Whenever you've got a band who simply doesn't care about verses and choruses, how long songs last when played live so long as they're having some fun along with the audience, or that the majority of instruments on stage aren't guitars (they're drums), then you'll always have Flamingods. They are a five-piece based out of the UK, fusing together Asian polyphonic textures, African rhythms, and the occasional pop sensibility into something of a freak-folk blush.

Sun is their debut album, and after a number of years putting on energetic live shows, this is their first major commitment to something physical beyond the shorter EP (incidentally, it is being released on Art Is Hard records, which is, coincidentally, their debut album release too). The band have previously been on record as saying that their live events are more geared around getting the audience involved, and that the music is doing its job when everyone starts dancing and having fun. Trying to capture any music in a recording that would have this effect live is a difficult task, but Flamingods succeed consistently throughout Sun.

Their lead single from the album, 'Quesso', which we featured as our Track of the Day back in October, is a masterclass in treating their musical direction with style and dignity. The lyrics echo back and forth, "I never want to be tied down/Sun give me some direction for my life," creating a laid back atmosphere that is present throughout the entire album. It's easy to split this album into songs which fall under two different categories; those which, on the surface at least, are like 'Quesso' in their make up, and those which aren't, which tend to be more experimental. The former group house songs such as 'Sun', 'Kinich Ahau', and 'If You Can Walk', the latter group housing songs such as 'Cacao', 'Mountain Hut', and 'Cimbala'. These more experimental songs suffer only slightly in the sense that you can imagine them coming alive when played live, but their recordings on Sun are more than pleasurable, and give a good taster for understanding, and enjoying, Flamingods. Whilst 'Quesso' is still an album highlight, that privilege is also shared by the bone-shattering 'Sun', the delightfully infectious 'Mountain Hut', and the magnificent 'If You Can Walk', which feels like a journey in of itself through the heads of the members of the band.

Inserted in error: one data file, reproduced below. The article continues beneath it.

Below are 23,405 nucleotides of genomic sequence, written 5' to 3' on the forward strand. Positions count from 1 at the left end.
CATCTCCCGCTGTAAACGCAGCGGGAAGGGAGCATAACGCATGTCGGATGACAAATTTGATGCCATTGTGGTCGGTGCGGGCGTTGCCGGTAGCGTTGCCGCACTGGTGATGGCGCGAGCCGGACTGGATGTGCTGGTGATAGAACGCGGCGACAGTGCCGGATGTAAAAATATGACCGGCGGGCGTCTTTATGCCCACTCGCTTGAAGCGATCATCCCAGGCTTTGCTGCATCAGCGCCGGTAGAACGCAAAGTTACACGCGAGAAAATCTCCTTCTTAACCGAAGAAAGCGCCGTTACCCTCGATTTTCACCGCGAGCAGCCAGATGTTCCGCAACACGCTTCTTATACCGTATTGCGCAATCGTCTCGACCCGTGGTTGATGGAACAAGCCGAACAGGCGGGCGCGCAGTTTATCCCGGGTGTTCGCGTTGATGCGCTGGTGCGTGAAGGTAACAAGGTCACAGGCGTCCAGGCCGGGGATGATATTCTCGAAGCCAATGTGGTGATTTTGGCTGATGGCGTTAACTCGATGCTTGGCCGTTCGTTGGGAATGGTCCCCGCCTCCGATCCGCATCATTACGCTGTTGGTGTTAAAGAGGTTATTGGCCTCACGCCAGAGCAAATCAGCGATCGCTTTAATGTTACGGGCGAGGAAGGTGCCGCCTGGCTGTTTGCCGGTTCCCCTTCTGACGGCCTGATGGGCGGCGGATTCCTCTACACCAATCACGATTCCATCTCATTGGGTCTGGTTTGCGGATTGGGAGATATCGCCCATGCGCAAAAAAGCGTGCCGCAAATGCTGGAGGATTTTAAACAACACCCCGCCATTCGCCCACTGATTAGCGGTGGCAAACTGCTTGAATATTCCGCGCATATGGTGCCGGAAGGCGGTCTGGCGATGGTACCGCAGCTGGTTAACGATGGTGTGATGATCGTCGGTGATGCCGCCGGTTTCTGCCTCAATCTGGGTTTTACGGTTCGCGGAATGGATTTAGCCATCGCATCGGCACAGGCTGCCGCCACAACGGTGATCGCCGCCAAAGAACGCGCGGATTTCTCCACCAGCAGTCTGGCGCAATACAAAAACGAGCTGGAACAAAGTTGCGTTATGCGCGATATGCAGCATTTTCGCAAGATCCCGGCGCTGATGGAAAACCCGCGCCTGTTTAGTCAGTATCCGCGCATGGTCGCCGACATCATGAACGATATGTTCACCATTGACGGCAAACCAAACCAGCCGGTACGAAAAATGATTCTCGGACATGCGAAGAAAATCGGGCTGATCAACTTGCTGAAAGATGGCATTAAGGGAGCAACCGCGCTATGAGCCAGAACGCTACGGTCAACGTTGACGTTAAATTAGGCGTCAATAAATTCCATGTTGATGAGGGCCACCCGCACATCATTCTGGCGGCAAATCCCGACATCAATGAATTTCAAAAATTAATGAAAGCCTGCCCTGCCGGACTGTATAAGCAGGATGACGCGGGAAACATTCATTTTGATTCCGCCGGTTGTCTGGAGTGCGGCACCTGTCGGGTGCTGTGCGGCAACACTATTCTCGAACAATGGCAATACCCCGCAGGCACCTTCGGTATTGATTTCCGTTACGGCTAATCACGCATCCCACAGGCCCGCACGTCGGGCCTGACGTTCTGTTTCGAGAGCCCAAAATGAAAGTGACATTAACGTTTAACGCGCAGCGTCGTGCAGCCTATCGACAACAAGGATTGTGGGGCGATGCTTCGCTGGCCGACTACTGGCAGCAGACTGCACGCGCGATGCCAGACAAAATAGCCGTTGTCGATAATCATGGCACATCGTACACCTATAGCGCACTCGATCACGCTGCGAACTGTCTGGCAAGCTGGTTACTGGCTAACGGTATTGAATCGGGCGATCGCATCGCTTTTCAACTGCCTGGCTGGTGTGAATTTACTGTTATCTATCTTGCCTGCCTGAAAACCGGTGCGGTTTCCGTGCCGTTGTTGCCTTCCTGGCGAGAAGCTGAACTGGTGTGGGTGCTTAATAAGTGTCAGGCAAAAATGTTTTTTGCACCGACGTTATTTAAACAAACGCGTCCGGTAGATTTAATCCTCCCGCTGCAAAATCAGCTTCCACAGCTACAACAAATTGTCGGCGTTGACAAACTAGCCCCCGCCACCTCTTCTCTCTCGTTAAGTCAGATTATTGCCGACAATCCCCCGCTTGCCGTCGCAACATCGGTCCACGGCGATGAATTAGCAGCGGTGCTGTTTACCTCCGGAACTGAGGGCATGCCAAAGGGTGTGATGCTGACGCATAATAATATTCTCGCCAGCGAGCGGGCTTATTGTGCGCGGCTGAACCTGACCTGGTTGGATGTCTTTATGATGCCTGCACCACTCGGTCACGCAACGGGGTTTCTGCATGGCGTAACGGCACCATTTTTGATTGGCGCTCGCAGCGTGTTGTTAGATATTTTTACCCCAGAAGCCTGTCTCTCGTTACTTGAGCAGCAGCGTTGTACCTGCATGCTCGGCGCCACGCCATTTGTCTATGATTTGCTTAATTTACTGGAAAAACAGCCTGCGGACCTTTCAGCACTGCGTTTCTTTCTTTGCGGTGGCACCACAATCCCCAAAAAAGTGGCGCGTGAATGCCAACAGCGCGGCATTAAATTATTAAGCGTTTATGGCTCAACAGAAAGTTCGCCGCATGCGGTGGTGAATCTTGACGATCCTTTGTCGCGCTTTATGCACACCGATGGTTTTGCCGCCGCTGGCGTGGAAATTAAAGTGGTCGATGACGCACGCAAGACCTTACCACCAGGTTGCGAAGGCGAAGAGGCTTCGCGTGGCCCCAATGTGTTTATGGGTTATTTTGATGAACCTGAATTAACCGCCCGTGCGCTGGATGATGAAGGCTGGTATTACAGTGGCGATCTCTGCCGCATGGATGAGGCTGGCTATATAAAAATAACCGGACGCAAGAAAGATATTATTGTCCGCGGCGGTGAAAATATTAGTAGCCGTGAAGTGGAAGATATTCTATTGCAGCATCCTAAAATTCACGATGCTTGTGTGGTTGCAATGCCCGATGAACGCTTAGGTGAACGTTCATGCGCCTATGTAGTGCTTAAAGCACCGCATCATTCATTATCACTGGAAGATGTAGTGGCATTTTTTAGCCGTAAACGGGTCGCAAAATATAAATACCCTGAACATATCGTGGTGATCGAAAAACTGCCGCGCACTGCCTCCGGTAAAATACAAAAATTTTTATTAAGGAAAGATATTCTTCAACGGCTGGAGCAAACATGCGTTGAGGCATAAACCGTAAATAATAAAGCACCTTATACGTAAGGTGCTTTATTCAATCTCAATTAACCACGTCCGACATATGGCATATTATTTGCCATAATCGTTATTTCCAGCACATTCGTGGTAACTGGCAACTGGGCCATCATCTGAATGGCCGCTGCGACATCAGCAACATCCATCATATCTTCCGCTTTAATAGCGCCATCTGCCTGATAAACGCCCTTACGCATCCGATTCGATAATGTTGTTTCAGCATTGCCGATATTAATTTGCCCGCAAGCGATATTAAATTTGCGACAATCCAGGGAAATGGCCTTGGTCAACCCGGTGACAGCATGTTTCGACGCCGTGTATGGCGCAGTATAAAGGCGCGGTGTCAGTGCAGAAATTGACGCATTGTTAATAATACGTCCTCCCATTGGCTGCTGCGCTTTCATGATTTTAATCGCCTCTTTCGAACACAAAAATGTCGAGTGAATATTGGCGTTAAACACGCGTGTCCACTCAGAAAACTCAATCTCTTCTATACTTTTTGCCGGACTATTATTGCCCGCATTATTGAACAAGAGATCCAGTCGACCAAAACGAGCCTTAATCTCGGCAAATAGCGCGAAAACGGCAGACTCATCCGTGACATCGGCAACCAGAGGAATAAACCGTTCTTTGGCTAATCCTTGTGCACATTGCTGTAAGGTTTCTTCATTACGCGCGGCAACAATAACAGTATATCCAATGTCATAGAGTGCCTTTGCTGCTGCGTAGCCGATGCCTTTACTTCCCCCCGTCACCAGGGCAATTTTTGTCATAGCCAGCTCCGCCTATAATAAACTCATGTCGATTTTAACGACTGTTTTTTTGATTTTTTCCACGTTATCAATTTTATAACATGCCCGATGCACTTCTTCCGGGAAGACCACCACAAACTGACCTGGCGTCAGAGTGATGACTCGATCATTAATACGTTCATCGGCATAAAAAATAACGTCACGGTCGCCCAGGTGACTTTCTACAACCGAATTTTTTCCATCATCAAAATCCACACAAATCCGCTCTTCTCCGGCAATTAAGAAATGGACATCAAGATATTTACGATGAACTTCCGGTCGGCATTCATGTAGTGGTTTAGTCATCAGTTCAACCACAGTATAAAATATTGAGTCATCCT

I guess that the best way to describe this album would be to compare it something a little bit similar. You can almost guarantee that many reviews are going to compare this to another band well known for melding together different genres into something akin to freak-folk (although, sure, they're a four piece), but I'm going to compare this band to someone completely different, and that's Daft Punk. Primarily, Daft Punk make music to get people dancing, and yet we'll call them one of the most important bands to come out of France, but not just for making dance music. This is because their albums actually capture that energy - the actual essence of the music beneath everything else - and capture it well. Flamingods accomplish something incredibly similar, and should be proud of all efforts made here. This is a fantastic collection of unadulterated fun.